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It is never easy to write market commentary in the face of humanitarian tragedy. It’s bad enough when it has been the result of what some might describe as “Acts of God”, but even worse when it is human agency that has been the cause. That is very much the case with current events in Israel and Gaza, and our thoughts are very much with those involved in and affected by the situation.
Even so, as investment professionals we are compelled to view what is unfolding through the lens of financial outcomes. Anyone with access to no news, other than headline weekly financial market prices, might be forgiven for thinking that the world was an unusually serene place last week. Bonds, equities and, by extension, balanced portfolios, ground out small gains and currency markets were relatively subdued in comparison to recent experience. That said, there were a few clues as to something more sinister lurking beneath the surface. The VIX volatility index ended the week at 19.32, approaching the 20 level that is often associated with greater stress in the US equity market. Small and mid-cap shares performed relatively poorly again as concerns about the risk of a sharper economic slowdown ahead persisted. And the price of gold, a traditional bolt hole, jumped more than 5%, admittedly after a period of distinct weakness.
The biggest mover of the week was oil, with Brent crude up around 7.5%. All the gains came on Monday and Friday, but very little happened in between. The first move was the immediate reaction to the potential for wider conflict in the Middle East; the second to concerns ahead of the weekend that a ground attack by Israel into Gaza would draw in other actors, not least Iran-backed Hezbollah from Lebanon. It is clear from the diplomatic efforts being made that there is no desire amongst global superpowers (with perhaps one key exception) for the situation to escalate. And although humanitarian concerns should be at the forefront of all negotiations, it is clear that the risk of disruption to oil supplies, and what that might mean for inflation and already fragile global economic growth, is also a factor, especially just over a year away from the next US Presidential election.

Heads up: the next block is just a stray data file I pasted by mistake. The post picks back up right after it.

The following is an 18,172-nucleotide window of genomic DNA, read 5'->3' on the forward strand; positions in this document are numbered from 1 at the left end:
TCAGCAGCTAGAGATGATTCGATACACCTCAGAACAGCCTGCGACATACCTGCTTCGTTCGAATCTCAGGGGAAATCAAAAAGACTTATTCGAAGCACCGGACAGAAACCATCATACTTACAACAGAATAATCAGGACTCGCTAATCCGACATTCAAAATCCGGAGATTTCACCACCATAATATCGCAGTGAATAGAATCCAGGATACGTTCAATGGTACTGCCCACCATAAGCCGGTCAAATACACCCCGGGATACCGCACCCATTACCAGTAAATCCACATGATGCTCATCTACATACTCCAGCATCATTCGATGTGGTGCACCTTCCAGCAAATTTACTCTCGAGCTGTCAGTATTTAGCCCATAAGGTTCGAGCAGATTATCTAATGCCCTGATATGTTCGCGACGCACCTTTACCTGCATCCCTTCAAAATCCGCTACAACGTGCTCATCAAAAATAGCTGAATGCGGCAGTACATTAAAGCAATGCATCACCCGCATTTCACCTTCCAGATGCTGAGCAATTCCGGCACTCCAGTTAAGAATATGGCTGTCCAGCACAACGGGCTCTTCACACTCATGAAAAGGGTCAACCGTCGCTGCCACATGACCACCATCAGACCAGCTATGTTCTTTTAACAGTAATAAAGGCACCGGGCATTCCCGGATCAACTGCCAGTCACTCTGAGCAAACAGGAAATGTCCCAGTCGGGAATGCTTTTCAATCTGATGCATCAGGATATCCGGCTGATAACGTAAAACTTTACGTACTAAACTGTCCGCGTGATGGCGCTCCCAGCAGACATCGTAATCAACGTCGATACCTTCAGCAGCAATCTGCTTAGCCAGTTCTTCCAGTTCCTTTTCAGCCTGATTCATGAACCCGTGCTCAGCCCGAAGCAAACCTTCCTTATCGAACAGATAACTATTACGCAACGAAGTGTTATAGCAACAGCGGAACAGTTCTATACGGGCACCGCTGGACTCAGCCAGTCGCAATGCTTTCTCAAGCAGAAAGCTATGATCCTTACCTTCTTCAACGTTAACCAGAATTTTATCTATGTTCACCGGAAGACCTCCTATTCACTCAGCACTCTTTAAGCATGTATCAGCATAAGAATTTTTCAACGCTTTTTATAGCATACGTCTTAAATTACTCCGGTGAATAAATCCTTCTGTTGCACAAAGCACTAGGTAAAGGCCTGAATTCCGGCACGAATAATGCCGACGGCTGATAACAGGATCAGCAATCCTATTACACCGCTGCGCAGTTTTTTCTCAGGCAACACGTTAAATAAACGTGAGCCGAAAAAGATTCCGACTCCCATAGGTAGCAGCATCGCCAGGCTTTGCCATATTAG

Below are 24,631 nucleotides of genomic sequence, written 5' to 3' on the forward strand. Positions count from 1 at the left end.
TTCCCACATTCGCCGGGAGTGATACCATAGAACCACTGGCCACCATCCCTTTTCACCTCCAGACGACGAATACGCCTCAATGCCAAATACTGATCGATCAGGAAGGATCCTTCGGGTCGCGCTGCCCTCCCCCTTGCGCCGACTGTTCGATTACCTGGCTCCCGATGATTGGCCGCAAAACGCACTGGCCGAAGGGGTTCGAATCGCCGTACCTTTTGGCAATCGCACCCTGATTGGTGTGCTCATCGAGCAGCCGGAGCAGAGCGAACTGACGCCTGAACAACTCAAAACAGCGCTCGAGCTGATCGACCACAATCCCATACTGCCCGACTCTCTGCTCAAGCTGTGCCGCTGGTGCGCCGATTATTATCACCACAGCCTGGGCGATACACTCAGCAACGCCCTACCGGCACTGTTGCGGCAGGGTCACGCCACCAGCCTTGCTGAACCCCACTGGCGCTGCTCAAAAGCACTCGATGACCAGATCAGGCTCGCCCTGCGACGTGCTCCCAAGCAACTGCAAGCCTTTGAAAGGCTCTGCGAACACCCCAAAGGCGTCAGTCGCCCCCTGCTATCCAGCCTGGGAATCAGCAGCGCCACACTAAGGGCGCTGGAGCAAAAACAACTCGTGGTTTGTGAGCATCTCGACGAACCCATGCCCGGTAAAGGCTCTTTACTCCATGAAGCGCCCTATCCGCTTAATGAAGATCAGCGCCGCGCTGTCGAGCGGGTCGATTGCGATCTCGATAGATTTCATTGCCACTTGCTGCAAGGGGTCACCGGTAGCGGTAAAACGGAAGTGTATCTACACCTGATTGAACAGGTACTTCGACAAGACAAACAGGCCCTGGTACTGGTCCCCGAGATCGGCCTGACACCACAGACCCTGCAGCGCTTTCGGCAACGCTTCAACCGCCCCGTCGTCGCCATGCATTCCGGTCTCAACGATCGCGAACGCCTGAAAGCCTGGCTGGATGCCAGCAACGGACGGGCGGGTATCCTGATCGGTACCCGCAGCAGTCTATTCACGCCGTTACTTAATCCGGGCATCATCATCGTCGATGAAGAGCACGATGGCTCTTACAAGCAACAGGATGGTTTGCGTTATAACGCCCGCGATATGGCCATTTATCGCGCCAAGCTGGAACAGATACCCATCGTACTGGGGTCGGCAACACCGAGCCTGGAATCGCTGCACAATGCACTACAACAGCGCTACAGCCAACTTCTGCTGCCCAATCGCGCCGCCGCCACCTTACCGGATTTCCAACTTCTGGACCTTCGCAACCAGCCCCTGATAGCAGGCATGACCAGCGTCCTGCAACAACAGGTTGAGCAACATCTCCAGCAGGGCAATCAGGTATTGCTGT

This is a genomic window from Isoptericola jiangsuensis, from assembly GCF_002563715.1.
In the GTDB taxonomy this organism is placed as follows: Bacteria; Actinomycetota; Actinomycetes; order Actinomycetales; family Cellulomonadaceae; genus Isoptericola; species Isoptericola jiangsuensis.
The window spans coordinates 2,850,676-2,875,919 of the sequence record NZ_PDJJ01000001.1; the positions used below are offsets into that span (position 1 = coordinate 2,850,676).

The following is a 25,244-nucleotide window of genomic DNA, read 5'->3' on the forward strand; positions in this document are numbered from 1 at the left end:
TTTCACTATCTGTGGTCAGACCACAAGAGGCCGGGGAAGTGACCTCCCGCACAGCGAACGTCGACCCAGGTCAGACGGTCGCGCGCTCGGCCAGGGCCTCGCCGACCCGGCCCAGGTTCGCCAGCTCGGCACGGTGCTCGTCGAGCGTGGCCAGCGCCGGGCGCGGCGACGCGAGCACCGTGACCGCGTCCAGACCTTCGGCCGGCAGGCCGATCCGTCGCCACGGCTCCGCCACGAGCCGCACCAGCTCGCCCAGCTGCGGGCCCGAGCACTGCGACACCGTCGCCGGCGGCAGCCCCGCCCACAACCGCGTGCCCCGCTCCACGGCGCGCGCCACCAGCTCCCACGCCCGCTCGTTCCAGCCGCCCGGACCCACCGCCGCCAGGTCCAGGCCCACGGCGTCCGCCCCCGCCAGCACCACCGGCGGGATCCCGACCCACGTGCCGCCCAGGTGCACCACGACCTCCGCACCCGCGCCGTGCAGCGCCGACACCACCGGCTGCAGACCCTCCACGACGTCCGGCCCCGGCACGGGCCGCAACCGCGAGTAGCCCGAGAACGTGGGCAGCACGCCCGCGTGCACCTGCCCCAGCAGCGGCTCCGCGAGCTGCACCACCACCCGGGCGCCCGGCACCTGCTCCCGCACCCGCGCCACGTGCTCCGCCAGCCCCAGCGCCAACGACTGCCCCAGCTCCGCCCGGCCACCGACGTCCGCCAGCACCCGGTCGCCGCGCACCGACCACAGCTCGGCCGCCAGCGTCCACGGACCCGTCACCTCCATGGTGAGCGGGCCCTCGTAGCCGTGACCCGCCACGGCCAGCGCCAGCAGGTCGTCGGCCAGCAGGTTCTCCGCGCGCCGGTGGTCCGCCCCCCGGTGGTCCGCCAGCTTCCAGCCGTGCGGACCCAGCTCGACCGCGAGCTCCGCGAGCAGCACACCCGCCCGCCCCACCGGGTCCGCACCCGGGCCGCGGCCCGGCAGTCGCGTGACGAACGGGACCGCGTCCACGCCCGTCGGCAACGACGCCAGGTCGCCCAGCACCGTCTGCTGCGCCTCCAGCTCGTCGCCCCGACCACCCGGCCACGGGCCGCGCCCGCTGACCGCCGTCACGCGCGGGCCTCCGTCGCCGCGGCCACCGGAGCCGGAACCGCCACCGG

Iran is the key focal point here. It is a major exporter of oil, currently supplying around 2% of daily needs to the rest of the world. It also effectively controls the Strait of Hormuz, or at least has the greatest capacity to hinder shipping through there. That could be much more serious, as around 20% of global oil supply makes its way through that stretch of water. If Iran is proved to have been complicit in the initial or subsequent attacks, then it could find itself subject to export sanctions once again. Thereafter, it could retaliate. All of this is obviously in the realm of speculation, but we have to anticipate such scenarios.